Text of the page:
Trending Clinical Topic: Coronasomnia

Trending Clinical Topic: Coronasomnia

Trending Clinical Topic: Coronasomnia

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Ryan Syrek

February 05, 2021

Each week, we identify one top search term, speculate about what caused its popularity, and provide an infographic on a related condition. If you have thoughts about what’s trending and why, share them with us on Twitter or Facebook. Find the latest COVID-19 news and guidance in Medscape’s Coronavirus Resource Center.

COVID-19’s widespread impact on sleep has been given the name “coronasomnia.” With the scope of the problem and its serious consequences now coming to light, the term became this week’s top trending clinical topic. A recent cross-sectional survey found a significant increase in sleep disruption (see Infographic). Researchers behind the report that was published in the Journal of Clinical Sleep Medicine say the findings highlight the need to increase screening for poor sleep and to monitor patients for psychological and physical problems that may result. A similar study of 843 adults in the United Kingdom found that nearly 70% of those who responded reported a change in sleep patterns, with less than half reporting refreshing sleep.

The consequences of poor sleep are well known and quite serious. Not only can inadequate rest lead to worsened immune systems and mental health concerns, a recent study found that short sleep duration is associated with a significantly increased risk for cognitive impairment (CI). Data showed that individuals who objectively slept less than 6 hours per night had a twofold increased risk for mild CI. Poor sleep and chronic insomnia were not associated with CI or possible vascular CI; however, objective short sleep was associated with both.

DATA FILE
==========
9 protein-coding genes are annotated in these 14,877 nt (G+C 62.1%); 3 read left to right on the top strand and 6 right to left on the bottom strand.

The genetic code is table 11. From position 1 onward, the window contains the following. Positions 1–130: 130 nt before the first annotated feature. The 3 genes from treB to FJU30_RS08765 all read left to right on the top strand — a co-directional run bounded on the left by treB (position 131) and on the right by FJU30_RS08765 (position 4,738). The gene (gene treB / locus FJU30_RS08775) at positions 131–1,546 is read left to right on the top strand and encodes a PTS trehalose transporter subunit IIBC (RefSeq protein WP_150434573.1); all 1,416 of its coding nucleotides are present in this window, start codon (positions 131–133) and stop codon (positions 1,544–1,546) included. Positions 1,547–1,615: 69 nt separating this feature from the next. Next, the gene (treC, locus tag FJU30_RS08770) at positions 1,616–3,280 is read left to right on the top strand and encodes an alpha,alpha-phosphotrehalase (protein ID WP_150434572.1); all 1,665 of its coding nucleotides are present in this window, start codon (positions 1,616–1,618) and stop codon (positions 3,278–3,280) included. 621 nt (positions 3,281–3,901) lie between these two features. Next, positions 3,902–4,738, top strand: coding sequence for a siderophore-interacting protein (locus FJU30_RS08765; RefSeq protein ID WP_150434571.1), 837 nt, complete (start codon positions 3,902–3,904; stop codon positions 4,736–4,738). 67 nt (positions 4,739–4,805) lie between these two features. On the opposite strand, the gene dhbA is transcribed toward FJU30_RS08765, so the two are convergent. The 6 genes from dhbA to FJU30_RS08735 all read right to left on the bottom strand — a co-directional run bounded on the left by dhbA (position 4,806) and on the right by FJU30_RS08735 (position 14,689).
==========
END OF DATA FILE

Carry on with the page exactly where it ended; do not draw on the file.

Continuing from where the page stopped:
Recognizing the effects of coronasomnia in children can be particularly challenging. Daytime sleepiness in elementary school–aged children should be considered a red flag. Experts say that sleep disruption in younger patients may be due to changes in school schedules and anxiety over the pandemic. Reassurance is often the key for helping children with the latter.

Coronasomnia has also resulted in increased use of pharmacologic sleep aids. A survey of 5525 Canadians found that 27% reported the use of such aids during the pandemic. Experts are quick to point out that relaxation techniques and cognitive-behavioral therapy are more beneficial than medications, which are often associated with substantial side effects. Tips to help patients combat coronasomnia often involve assessing and correcting poor sleep hygiene. This includes developing a healthy routine and avoiding accidental stimulation.

Most recommendations say to use hypnotic agents only as a last resort. Limiting exposure to stressful COVID-related news, reducing consumption of alcohol and stimulants, avoiding use of electronic devices in bed or near bedtime, and diet and exercise are all more strongly encouraged. One of the drug categories sometimes used to treat insomnia, benzodiazepines, has recently been the focus of US Food and Drug Administration (FDA) guidance. The FDA has stated that “The current prescribing information for benzodiazepines does not provide adequate warnings about these serious risks and harms associated with these medicines so they may be prescribed and used inappropriately.”

The range of factors that contribute to coronasomnia is vast. Changes to home and work environments, increasing isolation, anxiety about job and financial security, and fear about getting COVID itself have all combined to create an environment less conducive to quality sleep. Considering that many of those stressors show no sign of abating, use of the term “coronasomnia” is likely to become even more common.



Read more about insomnia treatments.

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Any views expressed above are the author’s own and do not necessarily reflect the views of WebMD or Medscape.

Cite this: Ryan Syrek. Trending Clinical Topic: Coronasomnia – Medscape – Feb 05, 2021.